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New insights into the coordination of Cu(II) by the amyloid-B 16 peptide from Fourier transform IR spectroscopy and isotopic labeling.
J Phys Chem B. 2011 Dec 15; 115(49):14812-21.JP

Abstract

Alzheimer's disease is a neurodegenerative disorder in which the formation of amyloid-β (Aβ) aggregates plays a causative role. There is ample evidence that Cu(II) can bind to Aβ and modulate its aggregation. Moreover, Cu(II) bound to Aβ might be involved in the production of reactive oxygen species, a process supposed to be involved in the Alzheimer's disease. The native Aβ40 contains a high affinity binding site for Cu(II), which is comprised in the N-terminal portion. Thus, Aβ16 (amino acid 1-16 of Aβ) has often been used as a model for Cu(II)-binding to monomeric Aβ. The Cu(II)-binding to Aβ is pH dependent and at pH 7.4, two different type of Cu(II) coordinations exist in equilibrium. These two forms are predominant at pH 6.5 and pH 9.0. In either form, a variety of studies show that the N-terminal Asp and the three His play a key role in the coordination, although the exact binding of these amino acids has not been addressed. Therefore, we studied the coordination modes of Cu(II) at pH 6.5 and 9.0 with the help of Fourier transform infrared (FTIR) spectroscopy. Combined with isotopic labeling of the amino acids involved in the coordination sphere, the data points toward the coordination of Cu(II) via the carboxylate of Asp1 at both pH values in a pseudobridging monovalent fashion. At low pH, His6 binds copper via Nτ, while His13 and His14 are bound via Nπ. At high pH, direct evidence is given on the coordination of Cu(II) via the Nτ atom of His6. Additionally, this study clearly shows the effect of Cu(II) binding on the protonation state of the His residues where a proton displacement takes places on the nitrogen atoms of the imidazole ring.

Authors+Show Affiliations

Institut de Chimie, UMR 7177 Laboratoire de spectroscopie vibrationnelle et électrochimie des biomolécules, Université de Strasbourg 1, Strasbourg, France.No affiliation info availableNo affiliation info availableNo affiliation info available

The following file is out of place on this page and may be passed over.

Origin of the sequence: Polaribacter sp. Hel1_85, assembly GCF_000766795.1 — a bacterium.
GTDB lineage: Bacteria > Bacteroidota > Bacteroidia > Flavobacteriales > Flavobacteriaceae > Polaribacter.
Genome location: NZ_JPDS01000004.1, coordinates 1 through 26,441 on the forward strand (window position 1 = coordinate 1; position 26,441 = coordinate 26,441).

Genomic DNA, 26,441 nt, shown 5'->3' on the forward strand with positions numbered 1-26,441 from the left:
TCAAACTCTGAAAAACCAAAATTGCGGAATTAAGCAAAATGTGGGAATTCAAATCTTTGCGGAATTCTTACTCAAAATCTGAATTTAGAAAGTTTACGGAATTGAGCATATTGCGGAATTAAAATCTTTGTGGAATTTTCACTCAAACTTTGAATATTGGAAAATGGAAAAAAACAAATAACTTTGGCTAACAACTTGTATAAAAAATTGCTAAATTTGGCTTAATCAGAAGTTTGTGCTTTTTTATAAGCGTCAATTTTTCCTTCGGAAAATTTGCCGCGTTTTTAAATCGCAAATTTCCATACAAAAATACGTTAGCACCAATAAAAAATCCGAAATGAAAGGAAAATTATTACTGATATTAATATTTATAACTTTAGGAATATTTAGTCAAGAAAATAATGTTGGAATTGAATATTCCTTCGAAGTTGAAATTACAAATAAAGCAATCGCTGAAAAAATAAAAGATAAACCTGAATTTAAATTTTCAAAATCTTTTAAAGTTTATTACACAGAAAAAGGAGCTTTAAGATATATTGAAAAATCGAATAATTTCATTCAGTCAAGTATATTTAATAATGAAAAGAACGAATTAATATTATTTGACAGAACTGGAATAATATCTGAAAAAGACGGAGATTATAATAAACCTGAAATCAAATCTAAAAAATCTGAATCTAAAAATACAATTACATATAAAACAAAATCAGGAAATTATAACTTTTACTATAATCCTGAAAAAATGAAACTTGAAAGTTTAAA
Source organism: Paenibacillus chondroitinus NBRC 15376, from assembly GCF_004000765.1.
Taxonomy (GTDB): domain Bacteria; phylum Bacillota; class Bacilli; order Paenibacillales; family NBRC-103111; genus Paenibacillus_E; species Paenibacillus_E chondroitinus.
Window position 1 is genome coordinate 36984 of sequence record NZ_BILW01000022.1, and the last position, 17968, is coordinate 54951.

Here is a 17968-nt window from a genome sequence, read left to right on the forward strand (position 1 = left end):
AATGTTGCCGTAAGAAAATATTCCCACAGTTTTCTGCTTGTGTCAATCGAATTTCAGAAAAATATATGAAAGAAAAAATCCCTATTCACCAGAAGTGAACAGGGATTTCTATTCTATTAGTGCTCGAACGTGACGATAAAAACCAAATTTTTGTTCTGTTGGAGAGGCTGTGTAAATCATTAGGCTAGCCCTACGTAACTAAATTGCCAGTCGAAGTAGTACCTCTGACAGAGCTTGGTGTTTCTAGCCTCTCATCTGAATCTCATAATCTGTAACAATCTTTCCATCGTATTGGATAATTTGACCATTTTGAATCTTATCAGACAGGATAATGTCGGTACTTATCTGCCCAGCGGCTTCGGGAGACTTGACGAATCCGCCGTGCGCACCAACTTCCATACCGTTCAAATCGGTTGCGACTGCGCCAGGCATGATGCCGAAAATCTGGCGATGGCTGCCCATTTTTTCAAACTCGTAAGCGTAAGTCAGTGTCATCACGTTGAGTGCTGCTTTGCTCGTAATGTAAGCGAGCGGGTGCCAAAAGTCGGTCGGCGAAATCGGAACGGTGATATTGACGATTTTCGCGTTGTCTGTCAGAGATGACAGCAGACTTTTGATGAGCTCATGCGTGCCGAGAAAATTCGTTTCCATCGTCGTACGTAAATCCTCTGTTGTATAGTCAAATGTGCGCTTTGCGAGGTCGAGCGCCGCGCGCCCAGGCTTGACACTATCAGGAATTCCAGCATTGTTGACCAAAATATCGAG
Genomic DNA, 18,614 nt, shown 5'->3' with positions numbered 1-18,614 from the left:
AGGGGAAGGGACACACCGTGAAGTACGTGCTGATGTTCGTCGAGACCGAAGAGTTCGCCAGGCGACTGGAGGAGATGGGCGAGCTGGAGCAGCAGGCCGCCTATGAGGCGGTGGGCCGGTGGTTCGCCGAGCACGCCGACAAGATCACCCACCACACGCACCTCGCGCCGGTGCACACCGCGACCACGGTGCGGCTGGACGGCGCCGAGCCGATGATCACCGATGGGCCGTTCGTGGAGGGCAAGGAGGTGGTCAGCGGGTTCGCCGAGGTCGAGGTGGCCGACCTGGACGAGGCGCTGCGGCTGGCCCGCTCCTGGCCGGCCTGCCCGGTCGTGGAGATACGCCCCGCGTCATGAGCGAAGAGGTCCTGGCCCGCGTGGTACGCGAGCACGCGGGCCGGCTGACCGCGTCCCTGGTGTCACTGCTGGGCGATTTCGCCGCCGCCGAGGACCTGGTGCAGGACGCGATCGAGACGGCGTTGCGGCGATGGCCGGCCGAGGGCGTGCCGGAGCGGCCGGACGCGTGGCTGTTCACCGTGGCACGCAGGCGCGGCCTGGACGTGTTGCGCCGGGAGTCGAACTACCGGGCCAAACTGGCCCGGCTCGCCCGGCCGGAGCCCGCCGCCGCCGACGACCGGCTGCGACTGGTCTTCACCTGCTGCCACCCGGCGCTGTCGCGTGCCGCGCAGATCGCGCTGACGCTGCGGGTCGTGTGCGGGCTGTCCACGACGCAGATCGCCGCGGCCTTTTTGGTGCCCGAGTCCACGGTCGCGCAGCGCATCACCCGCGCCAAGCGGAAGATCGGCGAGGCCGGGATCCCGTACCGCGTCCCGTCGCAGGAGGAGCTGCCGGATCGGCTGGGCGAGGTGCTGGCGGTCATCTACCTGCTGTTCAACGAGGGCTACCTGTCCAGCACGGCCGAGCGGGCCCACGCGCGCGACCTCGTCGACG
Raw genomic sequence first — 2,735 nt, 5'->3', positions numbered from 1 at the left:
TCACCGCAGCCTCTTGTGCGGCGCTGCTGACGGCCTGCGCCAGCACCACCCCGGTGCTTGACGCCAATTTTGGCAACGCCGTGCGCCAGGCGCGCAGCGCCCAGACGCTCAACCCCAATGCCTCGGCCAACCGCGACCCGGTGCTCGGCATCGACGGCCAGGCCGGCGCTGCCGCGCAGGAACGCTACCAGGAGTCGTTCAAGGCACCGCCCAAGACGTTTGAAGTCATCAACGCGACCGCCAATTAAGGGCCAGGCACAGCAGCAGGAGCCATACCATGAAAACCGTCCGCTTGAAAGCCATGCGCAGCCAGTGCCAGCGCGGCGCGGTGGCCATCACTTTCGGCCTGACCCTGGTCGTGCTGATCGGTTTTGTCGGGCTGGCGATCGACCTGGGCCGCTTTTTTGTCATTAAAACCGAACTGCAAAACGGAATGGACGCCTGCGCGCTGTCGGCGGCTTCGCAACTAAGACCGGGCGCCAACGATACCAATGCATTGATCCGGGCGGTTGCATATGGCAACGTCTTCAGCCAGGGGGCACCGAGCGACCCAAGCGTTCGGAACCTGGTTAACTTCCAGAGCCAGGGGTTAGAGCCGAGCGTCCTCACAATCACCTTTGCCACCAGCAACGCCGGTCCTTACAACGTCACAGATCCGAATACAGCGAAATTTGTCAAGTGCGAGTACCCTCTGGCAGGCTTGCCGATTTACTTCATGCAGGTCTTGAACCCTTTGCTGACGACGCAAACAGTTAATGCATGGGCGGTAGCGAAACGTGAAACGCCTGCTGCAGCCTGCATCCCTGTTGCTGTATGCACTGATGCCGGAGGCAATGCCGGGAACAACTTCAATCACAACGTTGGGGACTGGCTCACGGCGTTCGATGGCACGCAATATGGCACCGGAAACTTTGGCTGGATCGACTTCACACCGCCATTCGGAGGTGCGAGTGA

Pub Type(s)

Journal Article
Research Support, Non-U.S. Gov't

Language

eng

PubMed ID

22026330

Citation

El Khoury, Youssef, et al. "New Insights Into the Coordination of Cu(II) By the amyloid-B 16 Peptide From Fourier Transform IR Spectroscopy and Isotopic Labeling." The Journal of Physical Chemistry. B, vol. 115, no. 49, 2011, pp. 14812-21.
El Khoury Y, Dorlet P, Faller P, et al. New insights into the coordination of Cu(II) by the amyloid-B 16 peptide from Fourier transform IR spectroscopy and isotopic labeling. J Phys Chem B. 2011;115(49):14812-21.
El Khoury, Y., Dorlet, P., Faller, P., & Hellwig, P. (2011). New insights into the coordination of Cu(II) by the amyloid-B 16 peptide from Fourier transform IR spectroscopy and isotopic labeling. The Journal of Physical Chemistry. B, 115(49), 14812-21. https://doi.org/10.1021/jp207328y
El Khoury Y, et al. New Insights Into the Coordination of Cu(II) By the amyloid-B 16 Peptide From Fourier Transform IR Spectroscopy and Isotopic Labeling. J Phys Chem B. 2011 Dec 15;115(49):14812-21. PubMed PMID: 22026330.
* Article titles in AMA citation format should be in sentence-case
TY - JOUR T1 - New insights into the coordination of Cu(II) by the amyloid-B 16 peptide from Fourier transform IR spectroscopy and isotopic labeling. AU - El Khoury,Youssef, AU - Dorlet,Pierre, AU - Faller,Peter, AU - Hellwig,Petra, Y1 - 2011/11/15/ PY - 2011/10/27/entrez PY - 2011/10/27/pubmed PY - 2012/4/5/medline SP - 14812 EP - 21 JF - The journal of physical chemistry. B JO - J Phys Chem B VL - 115 IS - 49 N2 - Alzheimer's disease is a neurodegenerative disorder in which the formation of amyloid-β (Aβ) aggregates plays a causative role. There is ample evidence that Cu(II) can bind to Aβ and modulate its aggregation. Moreover, Cu(II) bound to Aβ might be involved in the production of reactive oxygen species, a process supposed to be involved in the Alzheimer's disease. The native Aβ40 contains a high affinity binding site for Cu(II), which is comprised in the N-terminal portion. Thus, Aβ16 (amino acid 1-16 of Aβ) has often been used as a model for Cu(II)-binding to monomeric Aβ. The Cu(II)-binding to Aβ is pH dependent and at pH 7.4, two different type of Cu(II) coordinations exist in equilibrium. These two forms are predominant at pH 6.5 and pH 9.0. In either form, a variety of studies show that the N-terminal Asp and the three His play a key role in the coordination, although the exact binding of these amino acids has not been addressed. Therefore, we studied the coordination modes of Cu(II) at pH 6.5 and 9.0 with the help of Fourier transform infrared (FTIR) spectroscopy. Combined with isotopic labeling of the amino acids involved in the coordination sphere, the data points toward the coordination of Cu(II) via the carboxylate of Asp1 at both pH values in a pseudobridging monovalent fashion. At low pH, His6 binds copper via Nτ, while His13 and His14 are bound via Nπ. At high pH, direct evidence is given on the coordination of Cu(II) via the Nτ atom of His6. Additionally, this study clearly shows the effect of Cu(II) binding on the protonation state of the His residues where a proton displacement takes places on the nitrogen atoms of the imidazole ring. SN - 1520-5207 UR - https://www.unboundmedicine.com/medline/citation/22026330/New_insights_into_the_coordination_of_Cu_II__by_the_amyloid_B_16_peptide_from_Fourier_transform_IR_spectroscopy_and_isotopic_labeling_ DB - PRIME DP - Unbound Medicine ER -